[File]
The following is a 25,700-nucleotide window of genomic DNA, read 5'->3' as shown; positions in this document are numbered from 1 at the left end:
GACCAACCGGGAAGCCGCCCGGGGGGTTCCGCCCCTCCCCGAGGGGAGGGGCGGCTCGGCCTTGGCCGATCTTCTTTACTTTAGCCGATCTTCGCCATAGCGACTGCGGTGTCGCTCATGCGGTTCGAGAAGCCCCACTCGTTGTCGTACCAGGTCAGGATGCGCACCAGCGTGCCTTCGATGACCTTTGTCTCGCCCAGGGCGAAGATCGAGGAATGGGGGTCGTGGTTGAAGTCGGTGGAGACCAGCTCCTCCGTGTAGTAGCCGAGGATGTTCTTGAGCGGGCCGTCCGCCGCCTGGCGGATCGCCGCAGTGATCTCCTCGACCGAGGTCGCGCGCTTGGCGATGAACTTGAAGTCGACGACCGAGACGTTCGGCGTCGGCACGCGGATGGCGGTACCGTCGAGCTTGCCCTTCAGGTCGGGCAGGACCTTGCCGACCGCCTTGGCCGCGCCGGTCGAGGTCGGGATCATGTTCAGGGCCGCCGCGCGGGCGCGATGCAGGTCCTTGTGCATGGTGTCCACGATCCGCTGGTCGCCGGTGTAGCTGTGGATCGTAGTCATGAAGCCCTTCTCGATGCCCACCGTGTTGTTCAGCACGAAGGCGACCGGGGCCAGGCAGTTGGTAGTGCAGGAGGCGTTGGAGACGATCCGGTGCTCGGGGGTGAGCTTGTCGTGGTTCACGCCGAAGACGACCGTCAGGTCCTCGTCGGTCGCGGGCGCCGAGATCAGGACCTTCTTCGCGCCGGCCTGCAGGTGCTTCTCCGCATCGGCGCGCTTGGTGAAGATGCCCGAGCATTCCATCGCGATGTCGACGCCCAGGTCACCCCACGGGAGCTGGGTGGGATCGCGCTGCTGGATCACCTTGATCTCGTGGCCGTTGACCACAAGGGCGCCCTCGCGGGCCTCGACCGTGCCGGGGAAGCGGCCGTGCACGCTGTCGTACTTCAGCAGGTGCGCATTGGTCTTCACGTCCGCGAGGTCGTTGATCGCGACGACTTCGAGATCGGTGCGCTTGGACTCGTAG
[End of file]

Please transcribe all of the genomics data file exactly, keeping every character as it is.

The following is a 25,700-nucleotide window of genomic DNA, read 5'->3' as shown; positions in this document are numbered from 1 at the left end:
GACCAACCGGGAAGCCGCCCGGGGGGTTCCGCCCCTCCCCGAGGGGAGGGGCGGCTCGGCCTTGGCCGATCTTCTTTACTTTAGCCGATCTTCGCCATAGCGACTGCGGTGTCGCTCATGCGGTTCGAGAAGCCCCACTCGTTGTCGTACCAGGTCAGGATGCGCACCAGCGTGCCTTCGATGACCTTTGTCTCGCCCAGGGCGAAGATCGAGGAATGGGGGTCGTGGTTGAAGTCGGTGGAGACCAGCTCCTCCGTGTAGTAGCCGAGGATGTTCTTGAGCGGGCCGTCCGCCGCCTGGCGGATCGCCGCAGTGATCTCCTCGACCGAGGTCGCGCGCTTGGCGATGAACTTGAAGTCGACGACCGAGACGTTCGGCGTCGGCACGCGGATGGCGGTACCGTCGAGCTTGCCCTTCAGGTCGGGCAGGACCTTGCCGACCGCCTTGGCCGCGCCGGTCGAGGTCGGGATCATGTTCAGGGCCGCCGCGCGGGCGCGATGCAGGTCCTTGTGCATGGTGTCCACGATCCGCTGGTCGCCGGTGTAGCTGTGGATCGTAGTCATGAAGCCCTTCTCGATGCCCACCGTGTTGTTCAGCACGAAGGCGACCGGGGCCAGGCAGTTGGTAGTGCAGGAGGCGTTGGAGACGATCCGGTGCTCGGGGGTGAGCTTGTCGTGGTTCACGCCGAAGACGACCGTCAGGTCCTCGTCGGTCGCGGGCGCCGAGATCAGGACCTTCTTCGCGCCGGCCTGCAGGTGCTTCTCCGCATCGGCGCGCTTGGTGAAGATGCCCGAGCATTCCATCGCGATGTCGACGCCCAGGTCACCCCACGGGAGCTGGGTGGGATCGCGCTGCTGGATCACCTTGATCTCGTGGCCGTTGACCACAAGGGCGCCCTCGCGGGCCTCGACCGTGCCGGGGAAGCGGCCGTGCACGCTGTCGTACTTCAGCAGGTGCGCATTGGTCTTCACGTCCGCGAGGTCGTTGATCGCGACGACTTCGAGATCGGTGCGCTTGGACTCGTAG